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Incremental closure of free variable tableaux
 Proc. Intl. Joint Conf. on Automated Reasoning IJCAR
, 2001
"... Abstract. This paper presents a technique for automated theorem proving with free variable tableaux that does not require backtracking. Most existing automated proof procedures using free variable tableaux require iterative deepening and backtracking over applied instantiations to guarantee complete ..."
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Abstract. This paper presents a technique for automated theorem proving with free variable tableaux that does not require backtracking. Most existing automated proof procedures using free variable tableaux require iterative deepening and backtracking over applied instantiations to guarantee completeness. If the correct instantiation is hard to find, this can lead to a significant amount of duplicated work. Incremental Closure is a way of organizing the search for closing instantiations that avoids this inefficiency. 1
Constrained Hyper Tableaux
, 2001
"... Hyper tableau reasoning is a version of clausal form tableau reasoning where all negative literals in a clause are resolved away in a single inference step. Constrained hyper tableaux are a generalization of hyper tableaux, where branch closing substitutions, from the point of view of model generati ..."
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Hyper tableau reasoning is a version of clausal form tableau reasoning where all negative literals in a clause are resolved away in a single inference step. Constrained hyper tableaux are a generalization of hyper tableaux, where branch closing substitutions, from the point of view of model generation, give rise to constraints on satisfying assignments for the branch. These variable constraints eliminate the need for the awkward `purifying substitutions' of of hyper tableaux. The paper presents a nondestructive and proof conuent calculus for constrained hyper tableaux, together with a soundness and completeness proof, with completeness based on a new way to generate models from open tableaux. Next, it is indicated how the calculus can be modi ed for minimal model generation. Finally, it is pointed out that the variable constraint approach applies to free variable tableau reasoning in general.
A Firstorder Simplification Rule with Constraints
 3RD INT. WORKSHOP ON FIRSTORDER THEOREM PROVING (FTP
, 2000
"... Several variants of a firstorder simplification rule for nonnormal form tableaux using syntactic constraints are presented. These can be used as a framework for porting refinements of clausal firstorder proof procedures to nonnormal form tableaux. Some experimental results obtained with a protot ..."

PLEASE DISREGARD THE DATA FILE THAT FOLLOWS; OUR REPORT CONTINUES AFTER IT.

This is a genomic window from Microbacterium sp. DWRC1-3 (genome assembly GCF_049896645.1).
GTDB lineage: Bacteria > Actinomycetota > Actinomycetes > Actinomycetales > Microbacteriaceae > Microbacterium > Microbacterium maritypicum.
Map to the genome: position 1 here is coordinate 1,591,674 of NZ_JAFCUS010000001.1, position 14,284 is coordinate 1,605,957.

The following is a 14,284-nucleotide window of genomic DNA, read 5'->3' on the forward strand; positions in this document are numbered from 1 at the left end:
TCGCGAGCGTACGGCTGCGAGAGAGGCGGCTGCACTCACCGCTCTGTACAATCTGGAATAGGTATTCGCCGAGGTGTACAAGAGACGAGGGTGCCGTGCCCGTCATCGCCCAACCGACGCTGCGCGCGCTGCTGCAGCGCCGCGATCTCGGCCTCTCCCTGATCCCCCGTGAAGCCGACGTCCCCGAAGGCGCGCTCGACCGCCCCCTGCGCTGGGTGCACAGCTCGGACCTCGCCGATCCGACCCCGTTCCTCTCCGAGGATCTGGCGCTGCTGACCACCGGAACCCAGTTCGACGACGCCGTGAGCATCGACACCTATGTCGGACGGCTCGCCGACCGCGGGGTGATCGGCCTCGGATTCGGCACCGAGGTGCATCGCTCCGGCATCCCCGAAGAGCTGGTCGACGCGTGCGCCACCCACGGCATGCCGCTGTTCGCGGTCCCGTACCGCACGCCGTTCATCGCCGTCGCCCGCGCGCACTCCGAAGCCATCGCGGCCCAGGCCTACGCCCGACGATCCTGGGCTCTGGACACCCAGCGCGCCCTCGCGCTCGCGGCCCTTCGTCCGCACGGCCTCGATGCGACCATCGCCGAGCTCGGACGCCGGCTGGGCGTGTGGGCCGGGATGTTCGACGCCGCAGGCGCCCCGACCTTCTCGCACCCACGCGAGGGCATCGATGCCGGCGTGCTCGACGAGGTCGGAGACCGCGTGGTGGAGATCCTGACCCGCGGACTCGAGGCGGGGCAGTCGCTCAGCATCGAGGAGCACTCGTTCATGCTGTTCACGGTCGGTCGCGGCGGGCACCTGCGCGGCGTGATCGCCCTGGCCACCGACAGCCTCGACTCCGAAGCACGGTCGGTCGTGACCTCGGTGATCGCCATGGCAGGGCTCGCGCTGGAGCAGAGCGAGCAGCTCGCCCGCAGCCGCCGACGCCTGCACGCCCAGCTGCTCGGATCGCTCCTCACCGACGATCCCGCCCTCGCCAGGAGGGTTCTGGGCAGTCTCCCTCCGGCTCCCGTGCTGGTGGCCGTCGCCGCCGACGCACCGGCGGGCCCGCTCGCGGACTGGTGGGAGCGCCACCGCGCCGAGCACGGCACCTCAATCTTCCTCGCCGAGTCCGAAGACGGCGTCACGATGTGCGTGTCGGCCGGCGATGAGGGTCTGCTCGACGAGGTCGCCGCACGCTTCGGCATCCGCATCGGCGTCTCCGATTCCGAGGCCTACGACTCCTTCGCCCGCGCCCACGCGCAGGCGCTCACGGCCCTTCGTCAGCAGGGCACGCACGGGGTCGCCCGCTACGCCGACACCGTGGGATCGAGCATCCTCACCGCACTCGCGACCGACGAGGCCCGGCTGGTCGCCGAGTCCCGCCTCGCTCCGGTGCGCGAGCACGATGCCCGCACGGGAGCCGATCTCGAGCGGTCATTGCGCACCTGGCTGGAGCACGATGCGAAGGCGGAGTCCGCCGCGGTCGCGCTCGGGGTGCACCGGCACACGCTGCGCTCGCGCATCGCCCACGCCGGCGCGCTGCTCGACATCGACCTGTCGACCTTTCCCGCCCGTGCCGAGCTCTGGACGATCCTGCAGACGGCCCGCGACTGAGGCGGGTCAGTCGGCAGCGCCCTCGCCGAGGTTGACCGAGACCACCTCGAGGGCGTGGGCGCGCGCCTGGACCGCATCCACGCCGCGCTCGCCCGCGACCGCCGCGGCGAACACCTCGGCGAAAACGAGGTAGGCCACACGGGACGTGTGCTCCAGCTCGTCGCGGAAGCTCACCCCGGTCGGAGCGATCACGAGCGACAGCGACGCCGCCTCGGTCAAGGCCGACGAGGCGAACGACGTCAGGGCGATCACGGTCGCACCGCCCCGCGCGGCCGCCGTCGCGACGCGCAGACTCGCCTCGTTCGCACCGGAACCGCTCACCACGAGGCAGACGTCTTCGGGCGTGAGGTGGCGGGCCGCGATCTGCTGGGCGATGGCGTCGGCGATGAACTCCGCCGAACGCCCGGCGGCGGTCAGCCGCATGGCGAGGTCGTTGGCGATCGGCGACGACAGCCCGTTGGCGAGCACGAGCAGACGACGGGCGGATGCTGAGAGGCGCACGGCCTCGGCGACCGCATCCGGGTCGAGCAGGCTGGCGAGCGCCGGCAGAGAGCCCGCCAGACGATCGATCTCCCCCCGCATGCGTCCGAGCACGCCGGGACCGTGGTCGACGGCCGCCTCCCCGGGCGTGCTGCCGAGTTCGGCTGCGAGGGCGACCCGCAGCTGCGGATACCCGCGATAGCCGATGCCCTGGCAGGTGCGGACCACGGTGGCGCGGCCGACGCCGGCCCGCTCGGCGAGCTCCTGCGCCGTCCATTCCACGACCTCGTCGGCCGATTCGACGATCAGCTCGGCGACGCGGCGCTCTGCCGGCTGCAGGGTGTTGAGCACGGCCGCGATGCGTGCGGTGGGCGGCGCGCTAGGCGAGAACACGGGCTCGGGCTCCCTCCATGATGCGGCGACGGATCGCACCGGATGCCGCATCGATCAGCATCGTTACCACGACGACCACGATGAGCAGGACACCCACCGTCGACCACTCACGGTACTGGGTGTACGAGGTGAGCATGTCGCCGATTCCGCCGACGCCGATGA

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Cited by 3 (3 self)
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Several variants of a firstorder simplification rule for nonnormal form tableaux using syntactic constraints are presented. These can be used as a framework for porting refinements of clausal firstorder proof procedures to nonnormal form tableaux. Some experimental results obtained with a prototypical implementation are given.
LazyTAP  A Lazy Tableau Theorem Prover for FOL
, 2000
"... First go at a Haskell implementation of tableau theorem proving for FOL, using lazy lists of instantiating substitutions for the free tableau variables instead of bracktracking. Keywords: Tableau theorem proving, Instance Streams, leanTAP, Proof Search without Backtracking. MSC codes: : : : 1 Intro ..."
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First go at a Haskell implementation of tableau theorem proving for FOL, using lazy lists of instantiating substitutions for the free tableau variables instead of bracktracking. Keywords: Tableau theorem proving, Instance Streams, leanTAP, Proof Search without Backtracking. MSC codes: : : : 1 Introduction This paper works out a suggestion from Giese [4] to do tableau proof search by merging closing substitutions for tableau branches into a closing substitution for the whole tableau. The paper contains the complete Haskell [5] code of a lazy tableau theorem prover for FOL. The boxed text constitutes the Haskell program. Instead of doing proof search by backtracking and iterative deepening, LazyTAP generates innite streams of most general closing substitutions for the branches and tries to merge them in a fair way into a closing substitution for the whole tableau. These streams are processed lazily using the lazy execution mechanism of Haskell. Use of substitution instances to guide p...